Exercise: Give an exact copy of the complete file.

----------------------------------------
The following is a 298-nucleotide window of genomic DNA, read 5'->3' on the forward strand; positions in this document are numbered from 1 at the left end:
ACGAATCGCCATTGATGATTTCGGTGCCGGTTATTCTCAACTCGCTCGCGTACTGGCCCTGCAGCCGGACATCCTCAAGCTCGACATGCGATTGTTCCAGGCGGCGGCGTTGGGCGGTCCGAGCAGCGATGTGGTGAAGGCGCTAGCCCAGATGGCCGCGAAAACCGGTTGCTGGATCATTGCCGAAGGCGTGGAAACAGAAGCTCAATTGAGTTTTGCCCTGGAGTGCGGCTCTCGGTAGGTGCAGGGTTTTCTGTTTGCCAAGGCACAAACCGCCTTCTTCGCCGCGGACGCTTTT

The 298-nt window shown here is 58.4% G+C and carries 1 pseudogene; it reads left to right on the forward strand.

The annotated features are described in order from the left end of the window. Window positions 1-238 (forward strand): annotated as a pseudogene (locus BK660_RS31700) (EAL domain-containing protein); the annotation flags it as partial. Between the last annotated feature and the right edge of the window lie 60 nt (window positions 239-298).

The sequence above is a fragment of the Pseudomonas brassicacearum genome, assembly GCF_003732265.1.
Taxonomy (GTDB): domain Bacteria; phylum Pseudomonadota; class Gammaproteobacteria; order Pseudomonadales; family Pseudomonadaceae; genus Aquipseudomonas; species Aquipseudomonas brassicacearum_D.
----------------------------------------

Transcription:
The following is a 298-nucleotide window of genomic DNA, read 5'->3' on the forward strand; positions in this document are numbered from 1 at the left end:
ACGAATCGCCATTGATGATTTCGGTGCCGGTTATTCTCAACTCGCTCGCGTACTGGCCCTGCAGCCGGACATCCTCAAGCTCGACATGCGATTGTTCCAGGCGGCGGCGTTGGGCGGTCCGAGCAGCGATGTGGTGAAGGCGCTAGCCCAGATGGCCGCGAAAACCGGTTGCTGGATCATTGCCGAAGGCGTGGAAACAGAAGCTCAATTGAGTTTTGCCCTGGAGTGCGGCTCTCGGTAGGTGCAGGGTTTTCTGTTTGCCAAGGCACAAACCGCCTTCTTCGCCGCGGACGCTTTT

The 298-nt window shown here is 58.4% G+C and carries 1 pseudogene; it reads left to right on the forward strand.

The annotated features are described in order from the left end of the window. Window positions 1-238 (forward strand): annotated as a pseudogene (locus BK660_RS31700) (EAL domain-containing protein); the annotation flags it as partial. Between the last annotated feature and the right edge of the window lie 60 nt (window positions 239-298).

The sequence above is a fragment of the Pseudomonas brassicacearum genome, assembly GCF_003732265.1.
Taxonomy (GTDB): domain Bacteria; phylum Pseudomonadota; class Gammaproteobacteria; order Pseudomonadales; family Pseudomonadaceae; genus Aquipseudomonas; species Aquipseudomonas brassicacearum_D.